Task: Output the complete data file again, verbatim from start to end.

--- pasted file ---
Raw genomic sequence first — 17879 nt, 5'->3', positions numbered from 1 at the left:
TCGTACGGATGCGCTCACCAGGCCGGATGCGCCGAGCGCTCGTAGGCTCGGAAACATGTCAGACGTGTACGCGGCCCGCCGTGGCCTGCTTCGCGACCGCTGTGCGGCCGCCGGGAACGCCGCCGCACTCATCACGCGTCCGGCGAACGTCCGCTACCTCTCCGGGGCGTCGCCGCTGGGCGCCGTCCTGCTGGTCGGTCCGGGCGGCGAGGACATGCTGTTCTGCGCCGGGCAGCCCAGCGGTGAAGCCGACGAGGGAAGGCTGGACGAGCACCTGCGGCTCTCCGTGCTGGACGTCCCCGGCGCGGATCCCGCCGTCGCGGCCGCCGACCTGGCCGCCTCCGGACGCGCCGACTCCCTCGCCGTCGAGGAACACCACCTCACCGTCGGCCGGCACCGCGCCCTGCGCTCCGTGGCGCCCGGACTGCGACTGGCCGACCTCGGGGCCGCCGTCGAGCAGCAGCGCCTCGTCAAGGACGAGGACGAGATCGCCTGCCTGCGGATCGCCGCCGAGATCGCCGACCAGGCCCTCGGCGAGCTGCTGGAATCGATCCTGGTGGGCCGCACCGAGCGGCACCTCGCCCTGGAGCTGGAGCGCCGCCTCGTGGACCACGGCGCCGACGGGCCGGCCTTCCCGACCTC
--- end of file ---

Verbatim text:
Raw genomic sequence first — 17879 nt, 5'->3', positions numbered from 1 at the left:
TCGTACGGATGCGCTCACCAGGCCGGATGCGCCGAGCGCTCGTAGGCTCGGAAACATGTCAGACGTGTACGCGGCCCGCCGTGGCCTGCTTCGCGACCGCTGTGCGGCCGCCGGGAACGCCGCCGCACTCATCACGCGTCCGGCGAACGTCCGCTACCTCTCCGGGGCGTCGCCGCTGGGCGCCGTCCTGCTGGTCGGTCCGGGCGGCGAGGACATGCTGTTCTGCGCCGGGCAGCCCAGCGGTGAAGCCGACGAGGGAAGGCTGGACGAGCACCTGCGGCTCTCCGTGCTGGACGTCCCCGGCGCGGATCCCGCCGTCGCGGCCGCCGACCTGGCCGCCTCCGGACGCGCCGACTCCCTCGCCGTCGAGGAACACCACCTCACCGTCGGCCGGCACCGCGCCCTGCGCTCCGTGGCGCCCGGACTGCGACTGGCCGACCTCGGGGCCGCCGTCGAGCAGCAGCGCCTCGTCAAGGACGAGGACGAGATCGCCTGCCTGCGGATCGCCGCCGAGATCGCCGACCAGGCCCTCGGCGAGCTGCTGGAATCGATCCTGGTGGGCCGCACCGAGCGGCACCTCGCCCTGGAGCTGGAGCGCCGCCTCGTGGACCACGGCGCCGACGGGCCGGCCTTCCCGACCTC